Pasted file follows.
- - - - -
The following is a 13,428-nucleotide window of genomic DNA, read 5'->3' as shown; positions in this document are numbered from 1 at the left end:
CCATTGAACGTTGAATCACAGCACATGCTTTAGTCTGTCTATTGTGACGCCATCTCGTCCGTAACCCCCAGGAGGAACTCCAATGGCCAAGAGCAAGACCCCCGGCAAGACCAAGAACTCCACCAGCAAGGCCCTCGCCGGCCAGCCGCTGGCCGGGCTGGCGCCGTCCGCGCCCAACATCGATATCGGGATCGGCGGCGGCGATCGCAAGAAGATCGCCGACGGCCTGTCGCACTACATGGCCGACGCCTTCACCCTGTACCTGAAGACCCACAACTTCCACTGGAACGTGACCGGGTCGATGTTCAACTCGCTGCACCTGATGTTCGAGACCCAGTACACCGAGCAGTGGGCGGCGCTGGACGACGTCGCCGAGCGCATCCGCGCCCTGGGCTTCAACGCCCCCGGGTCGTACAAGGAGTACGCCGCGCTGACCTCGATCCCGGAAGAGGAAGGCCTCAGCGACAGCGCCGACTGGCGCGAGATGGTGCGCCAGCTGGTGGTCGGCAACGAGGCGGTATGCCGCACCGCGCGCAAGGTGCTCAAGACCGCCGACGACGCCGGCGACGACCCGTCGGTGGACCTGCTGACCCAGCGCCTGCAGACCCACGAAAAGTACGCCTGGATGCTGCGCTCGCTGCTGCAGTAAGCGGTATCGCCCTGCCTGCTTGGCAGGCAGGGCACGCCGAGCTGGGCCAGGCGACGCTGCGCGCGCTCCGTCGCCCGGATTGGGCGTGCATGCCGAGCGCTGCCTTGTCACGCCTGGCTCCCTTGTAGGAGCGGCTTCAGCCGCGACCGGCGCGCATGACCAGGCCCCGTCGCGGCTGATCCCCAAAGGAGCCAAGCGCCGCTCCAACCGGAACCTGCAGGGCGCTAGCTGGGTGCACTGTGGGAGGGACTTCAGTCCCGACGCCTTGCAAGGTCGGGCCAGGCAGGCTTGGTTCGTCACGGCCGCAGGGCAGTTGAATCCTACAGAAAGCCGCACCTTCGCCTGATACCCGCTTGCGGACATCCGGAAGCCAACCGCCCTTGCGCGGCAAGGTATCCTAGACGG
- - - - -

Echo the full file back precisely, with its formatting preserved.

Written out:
The following is a 13,428-nucleotide window of genomic DNA, read 5'->3' as shown; positions in this document are numbered from 1 at the left end:
CCATTGAACGTTGAATCACAGCACATGCTTTAGTCTGTCTATTGTGACGCCATCTCGTCCGTAACCCCCAGGAGGAACTCCAATGGCCAAGAGCAAGACCCCCGGCAAGACCAAGAACTCCACCAGCAAGGCCCTCGCCGGCCAGCCGCTGGCCGGGCTGGCGCCGTCCGCGCCCAACATCGATATCGGGATCGGCGGCGGCGATCGCAAGAAGATCGCCGACGGCCTGTCGCACTACATGGCCGACGCCTTCACCCTGTACCTGAAGACCCACAACTTCCACTGGAACGTGACCGGGTCGATGTTCAACTCGCTGCACCTGATGTTCGAGACCCAGTACACCGAGCAGTGGGCGGCGCTGGACGACGTCGCCGAGCGCATCCGCGCCCTGGGCTTCAACGCCCCCGGGTCGTACAAGGAGTACGCCGCGCTGACCTCGATCCCGGAAGAGGAAGGCCTCAGCGACAGCGCCGACTGGCGCGAGATGGTGCGCCAGCTGGTGGTCGGCAACGAGGCGGTATGCCGCACCGCGCGCAAGGTGCTCAAGACCGCCGACGACGCCGGCGACGACCCGTCGGTGGACCTGCTGACCCAGCGCCTGCAGACCCACGAAAAGTACGCCTGGATGCTGCGCTCGCTGCTGCAGTAAGCGGTATCGCCCTGCCTGCTTGGCAGGCAGGGCACGCCGAGCTGGGCCAGGCGACGCTGCGCGCGCTCCGTCGCCCGGATTGGGCGTGCATGCCGAGCGCTGCCTTGTCACGCCTGGCTCCCTTGTAGGAGCGGCTTCAGCCGCGACCGGCGCGCATGACCAGGCCCCGTCGCGGCTGATCCCCAAAGGAGCCAAGCGCCGCTCCAACCGGAACCTGCAGGGCGCTAGCTGGGTGCACTGTGGGAGGGACTTCAGTCCCGACGCCTTGCAAGGTCGGGCCAGGCAGGCTTGGTTCGTCACGGCCGCAGGGCAGTTGAATCCTACAGAAAGCCGCACCTTCGCCTGATACCCGCTTGCGGACATCCGGAAGCCAACCGCCCTTGCGCGGCAAGGTATCCTAGACGG